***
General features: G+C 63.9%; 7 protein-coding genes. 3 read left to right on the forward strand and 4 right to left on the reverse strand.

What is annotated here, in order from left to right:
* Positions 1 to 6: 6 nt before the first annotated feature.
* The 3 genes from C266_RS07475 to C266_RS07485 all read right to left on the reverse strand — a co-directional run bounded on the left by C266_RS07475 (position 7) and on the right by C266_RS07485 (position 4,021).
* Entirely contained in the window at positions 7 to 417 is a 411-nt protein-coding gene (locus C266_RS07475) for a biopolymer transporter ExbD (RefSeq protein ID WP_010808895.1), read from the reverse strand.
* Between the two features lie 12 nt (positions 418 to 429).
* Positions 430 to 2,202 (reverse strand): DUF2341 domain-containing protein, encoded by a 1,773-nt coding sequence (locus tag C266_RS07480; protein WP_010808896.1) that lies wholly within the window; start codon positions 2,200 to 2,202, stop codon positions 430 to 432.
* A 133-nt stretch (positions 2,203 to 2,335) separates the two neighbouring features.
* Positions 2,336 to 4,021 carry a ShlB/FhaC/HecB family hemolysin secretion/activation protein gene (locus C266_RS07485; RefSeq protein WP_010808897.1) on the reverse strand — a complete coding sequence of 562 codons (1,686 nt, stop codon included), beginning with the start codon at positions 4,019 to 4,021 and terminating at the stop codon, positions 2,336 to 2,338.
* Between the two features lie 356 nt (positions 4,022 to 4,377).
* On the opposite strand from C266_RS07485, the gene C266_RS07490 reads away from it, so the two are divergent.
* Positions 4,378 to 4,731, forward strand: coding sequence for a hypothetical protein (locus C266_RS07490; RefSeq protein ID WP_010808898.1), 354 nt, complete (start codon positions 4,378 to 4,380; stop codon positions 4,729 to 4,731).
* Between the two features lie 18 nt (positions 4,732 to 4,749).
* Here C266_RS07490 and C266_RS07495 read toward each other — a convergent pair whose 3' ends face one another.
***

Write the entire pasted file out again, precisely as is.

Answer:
General features: G+C 63.9%; 7 protein-coding genes. 3 read left to right on the forward strand and 4 right to left on the reverse strand.

What is annotated here, in order from left to right:
* Positions 1 to 6: 6 nt before the first annotated feature.
* The 3 genes from C266_RS07475 to C266_RS07485 all read right to left on the reverse strand — a co-directional run bounded on the left by C266_RS07475 (position 7) and on the right by C266_RS07485 (position 4,021).
* Entirely contained in the window at positions 7 to 417 is a 411-nt protein-coding gene (locus C266_RS07475) for a biopolymer transporter ExbD (RefSeq protein ID WP_010808895.1), read from the reverse strand.
* Between the two features lie 12 nt (positions 418 to 429).
* Positions 430 to 2,202 (reverse strand): DUF2341 domain-containing protein, encoded by a 1,773-nt coding sequence (locus tag C266_RS07480; protein WP_010808896.1) that lies wholly within the window; start codon positions 2,200 to 2,202, stop codon positions 430 to 432.
* A 133-nt stretch (positions 2,203 to 2,335) separates the two neighbouring features.
* Positions 2,336 to 4,021 carry a ShlB/FhaC/HecB family hemolysin secretion/activation protein gene (locus C266_RS07485; RefSeq protein WP_010808897.1) on the reverse strand — a complete coding sequence of 562 codons (1,686 nt, stop codon included), beginning with the start codon at positions 4,019 to 4,021 and terminating at the stop codon, positions 2,336 to 2,338.
* Between the two features lie 356 nt (positions 4,022 to 4,377).
* On the opposite strand from C266_RS07485, the gene C266_RS07490 reads away from it, so the two are divergent.
* Positions 4,378 to 4,731, forward strand: coding sequence for a hypothetical protein (locus C266_RS07490; RefSeq protein ID WP_010808898.1), 354 nt, complete (start codon positions 4,378 to 4,380; stop codon positions 4,729 to 4,731).
* Between the two features lie 18 nt (positions 4,732 to 4,749).
* Here C266_RS07490 and C266_RS07495 read toward each other — a convergent pair whose 3' ends face one another.